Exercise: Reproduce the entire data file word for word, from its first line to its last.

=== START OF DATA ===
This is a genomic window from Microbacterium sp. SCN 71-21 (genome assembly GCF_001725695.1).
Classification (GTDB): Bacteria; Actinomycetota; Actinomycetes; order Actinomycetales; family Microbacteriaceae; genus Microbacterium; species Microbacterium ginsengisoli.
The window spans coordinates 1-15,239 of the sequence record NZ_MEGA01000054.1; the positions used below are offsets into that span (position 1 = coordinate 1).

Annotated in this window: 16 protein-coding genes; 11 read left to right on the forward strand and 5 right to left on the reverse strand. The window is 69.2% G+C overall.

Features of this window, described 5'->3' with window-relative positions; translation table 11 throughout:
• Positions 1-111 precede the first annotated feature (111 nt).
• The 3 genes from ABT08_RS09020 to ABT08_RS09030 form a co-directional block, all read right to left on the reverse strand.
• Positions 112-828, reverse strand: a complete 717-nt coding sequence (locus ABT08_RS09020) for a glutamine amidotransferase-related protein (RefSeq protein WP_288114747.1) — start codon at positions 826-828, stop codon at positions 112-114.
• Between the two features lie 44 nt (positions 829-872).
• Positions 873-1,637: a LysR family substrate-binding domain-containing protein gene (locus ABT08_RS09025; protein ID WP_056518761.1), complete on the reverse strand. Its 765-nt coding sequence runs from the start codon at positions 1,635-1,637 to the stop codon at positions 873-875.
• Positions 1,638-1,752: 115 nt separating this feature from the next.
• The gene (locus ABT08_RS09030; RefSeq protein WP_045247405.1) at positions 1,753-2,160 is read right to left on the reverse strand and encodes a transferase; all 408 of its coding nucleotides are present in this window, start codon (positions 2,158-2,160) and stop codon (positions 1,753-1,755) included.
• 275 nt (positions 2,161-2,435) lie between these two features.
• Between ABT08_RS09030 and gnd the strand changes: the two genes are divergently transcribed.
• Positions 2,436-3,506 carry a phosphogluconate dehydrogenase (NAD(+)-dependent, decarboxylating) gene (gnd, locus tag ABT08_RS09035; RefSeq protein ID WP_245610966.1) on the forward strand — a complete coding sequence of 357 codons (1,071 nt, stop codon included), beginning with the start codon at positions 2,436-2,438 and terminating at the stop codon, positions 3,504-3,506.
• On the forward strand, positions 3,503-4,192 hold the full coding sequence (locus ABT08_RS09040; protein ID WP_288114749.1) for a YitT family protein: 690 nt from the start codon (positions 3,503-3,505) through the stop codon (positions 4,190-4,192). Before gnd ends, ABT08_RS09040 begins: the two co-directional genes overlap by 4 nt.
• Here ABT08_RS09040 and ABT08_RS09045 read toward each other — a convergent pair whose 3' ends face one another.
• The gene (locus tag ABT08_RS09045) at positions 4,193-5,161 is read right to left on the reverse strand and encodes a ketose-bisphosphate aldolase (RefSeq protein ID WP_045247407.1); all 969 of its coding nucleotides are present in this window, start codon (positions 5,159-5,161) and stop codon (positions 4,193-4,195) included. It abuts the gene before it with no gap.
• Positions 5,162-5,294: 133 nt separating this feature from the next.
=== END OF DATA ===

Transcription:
This is a genomic window from Microbacterium sp. SCN 71-21 (genome assembly GCF_001725695.1).
Classification (GTDB): Bacteria; Actinomycetota; Actinomycetes; order Actinomycetales; family Microbacteriaceae; genus Microbacterium; species Microbacterium ginsengisoli.
The window spans coordinates 1-15,239 of the sequence record NZ_MEGA01000054.1; the positions used below are offsets into that span (position 1 = coordinate 1).

Annotated in this window: 16 protein-coding genes; 11 read left to right on the forward strand and 5 right to left on the reverse strand. The window is 69.2% G+C overall.

Features of this window, described 5'->3' with window-relative positions; translation table 11 throughout:
• Positions 1-111 precede the first annotated feature (111 nt).
• The 3 genes from ABT08_RS09020 to ABT08_RS09030 form a co-directional block, all read right to left on the reverse strand.
• Positions 112-828, reverse strand: a complete 717-nt coding sequence (locus ABT08_RS09020) for a glutamine amidotransferase-related protein (RefSeq protein WP_288114747.1) — start codon at positions 826-828, stop codon at positions 112-114.
• Between the two features lie 44 nt (positions 829-872).
• Positions 873-1,637: a LysR family substrate-binding domain-containing protein gene (locus ABT08_RS09025; protein ID WP_056518761.1), complete on the reverse strand. Its 765-nt coding sequence runs from the start codon at positions 1,635-1,637 to the stop codon at positions 873-875.
• Positions 1,638-1,752: 115 nt separating this feature from the next.
• The gene (locus ABT08_RS09030; RefSeq protein WP_045247405.1) at positions 1,753-2,160 is read right to left on the reverse strand and encodes a transferase; all 408 of its coding nucleotides are present in this window, start codon (positions 2,158-2,160) and stop codon (positions 1,753-1,755) included.
• 275 nt (positions 2,161-2,435) lie between these two features.
• Between ABT08_RS09030 and gnd the strand changes: the two genes are divergently transcribed.
• Positions 2,436-3,506 carry a phosphogluconate dehydrogenase (NAD(+)-dependent, decarboxylating) gene (gnd, locus tag ABT08_RS09035; RefSeq protein ID WP_245610966.1) on the forward strand — a complete coding sequence of 357 codons (1,071 nt, stop codon included), beginning with the start codon at positions 2,436-2,438 and terminating at the stop codon, positions 3,504-3,506.
• On the forward strand, positions 3,503-4,192 hold the full coding sequence (locus ABT08_RS09040; protein ID WP_288114749.1) for a YitT family protein: 690 nt from the start codon (positions 3,503-3,505) through the stop codon (positions 4,190-4,192). Before gnd ends, ABT08_RS09040 begins: the two co-directional genes overlap by 4 nt.
• Here ABT08_RS09040 and ABT08_RS09045 read toward each other — a convergent pair whose 3' ends face one another.
• The gene (locus tag ABT08_RS09045) at positions 4,193-5,161 is read right to left on the reverse strand and encodes a ketose-bisphosphate aldolase (RefSeq protein ID WP_045247407.1); all 969 of its coding nucleotides are present in this window, start codon (positions 5,159-5,161) and stop codon (positions 4,193-4,195) included. It abuts the gene before it with no gap.
• Positions 5,162-5,294: 133 nt separating this feature from the next.